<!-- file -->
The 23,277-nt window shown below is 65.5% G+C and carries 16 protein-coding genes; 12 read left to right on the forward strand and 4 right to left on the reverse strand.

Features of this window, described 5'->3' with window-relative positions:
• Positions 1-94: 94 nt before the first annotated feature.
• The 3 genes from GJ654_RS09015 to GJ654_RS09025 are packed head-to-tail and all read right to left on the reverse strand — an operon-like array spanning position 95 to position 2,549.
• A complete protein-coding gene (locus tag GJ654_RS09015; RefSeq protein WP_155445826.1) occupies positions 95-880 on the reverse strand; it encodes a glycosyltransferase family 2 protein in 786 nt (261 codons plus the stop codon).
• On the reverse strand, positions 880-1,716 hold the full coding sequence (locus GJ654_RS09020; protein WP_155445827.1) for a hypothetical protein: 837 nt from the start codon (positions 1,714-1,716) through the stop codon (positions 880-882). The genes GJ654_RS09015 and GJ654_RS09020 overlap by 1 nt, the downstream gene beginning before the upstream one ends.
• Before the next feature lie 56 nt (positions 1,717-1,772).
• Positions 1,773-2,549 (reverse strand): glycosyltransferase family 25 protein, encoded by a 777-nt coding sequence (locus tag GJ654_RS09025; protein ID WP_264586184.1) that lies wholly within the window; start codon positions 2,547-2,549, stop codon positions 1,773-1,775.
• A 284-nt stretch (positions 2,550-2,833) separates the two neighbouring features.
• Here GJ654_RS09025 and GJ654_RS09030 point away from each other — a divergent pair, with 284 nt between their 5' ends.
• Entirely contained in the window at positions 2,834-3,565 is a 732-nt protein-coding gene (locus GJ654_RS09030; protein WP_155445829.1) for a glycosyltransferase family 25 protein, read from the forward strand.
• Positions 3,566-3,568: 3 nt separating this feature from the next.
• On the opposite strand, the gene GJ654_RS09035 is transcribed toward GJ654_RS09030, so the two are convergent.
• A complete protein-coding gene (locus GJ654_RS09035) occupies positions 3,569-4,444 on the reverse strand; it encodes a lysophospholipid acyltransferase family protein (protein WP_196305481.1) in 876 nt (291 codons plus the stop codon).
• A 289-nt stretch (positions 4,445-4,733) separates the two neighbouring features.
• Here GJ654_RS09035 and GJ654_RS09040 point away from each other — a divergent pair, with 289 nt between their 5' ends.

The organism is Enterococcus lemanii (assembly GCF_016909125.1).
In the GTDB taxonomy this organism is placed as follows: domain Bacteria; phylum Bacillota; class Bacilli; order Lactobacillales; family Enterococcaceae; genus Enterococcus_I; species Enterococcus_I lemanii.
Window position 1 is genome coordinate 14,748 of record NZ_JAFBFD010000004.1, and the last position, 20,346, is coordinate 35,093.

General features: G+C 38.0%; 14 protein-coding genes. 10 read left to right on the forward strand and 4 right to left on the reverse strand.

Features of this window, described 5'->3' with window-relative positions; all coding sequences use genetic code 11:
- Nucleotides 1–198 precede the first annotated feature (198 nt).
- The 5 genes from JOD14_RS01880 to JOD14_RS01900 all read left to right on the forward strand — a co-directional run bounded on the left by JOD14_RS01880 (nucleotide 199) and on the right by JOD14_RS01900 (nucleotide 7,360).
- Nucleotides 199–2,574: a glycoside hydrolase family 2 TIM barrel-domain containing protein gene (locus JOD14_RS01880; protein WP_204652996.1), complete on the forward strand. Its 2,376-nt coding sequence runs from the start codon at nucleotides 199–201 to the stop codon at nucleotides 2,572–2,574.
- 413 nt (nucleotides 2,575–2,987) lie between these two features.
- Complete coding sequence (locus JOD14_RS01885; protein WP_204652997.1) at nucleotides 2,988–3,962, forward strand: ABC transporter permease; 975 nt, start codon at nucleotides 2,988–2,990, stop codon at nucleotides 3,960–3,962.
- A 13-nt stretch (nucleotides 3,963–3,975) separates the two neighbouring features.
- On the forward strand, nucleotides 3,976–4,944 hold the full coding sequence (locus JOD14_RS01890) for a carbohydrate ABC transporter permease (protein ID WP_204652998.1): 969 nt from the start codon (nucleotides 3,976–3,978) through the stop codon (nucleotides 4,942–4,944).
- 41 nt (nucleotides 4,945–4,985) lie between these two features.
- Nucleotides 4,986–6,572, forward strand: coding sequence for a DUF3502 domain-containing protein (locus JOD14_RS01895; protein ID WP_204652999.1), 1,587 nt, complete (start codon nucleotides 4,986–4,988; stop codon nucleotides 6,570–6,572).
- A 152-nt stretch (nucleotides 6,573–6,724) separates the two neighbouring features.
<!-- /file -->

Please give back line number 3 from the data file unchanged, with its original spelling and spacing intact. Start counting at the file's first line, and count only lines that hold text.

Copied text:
• Positions 1-94: 94 nt before the first annotated feature.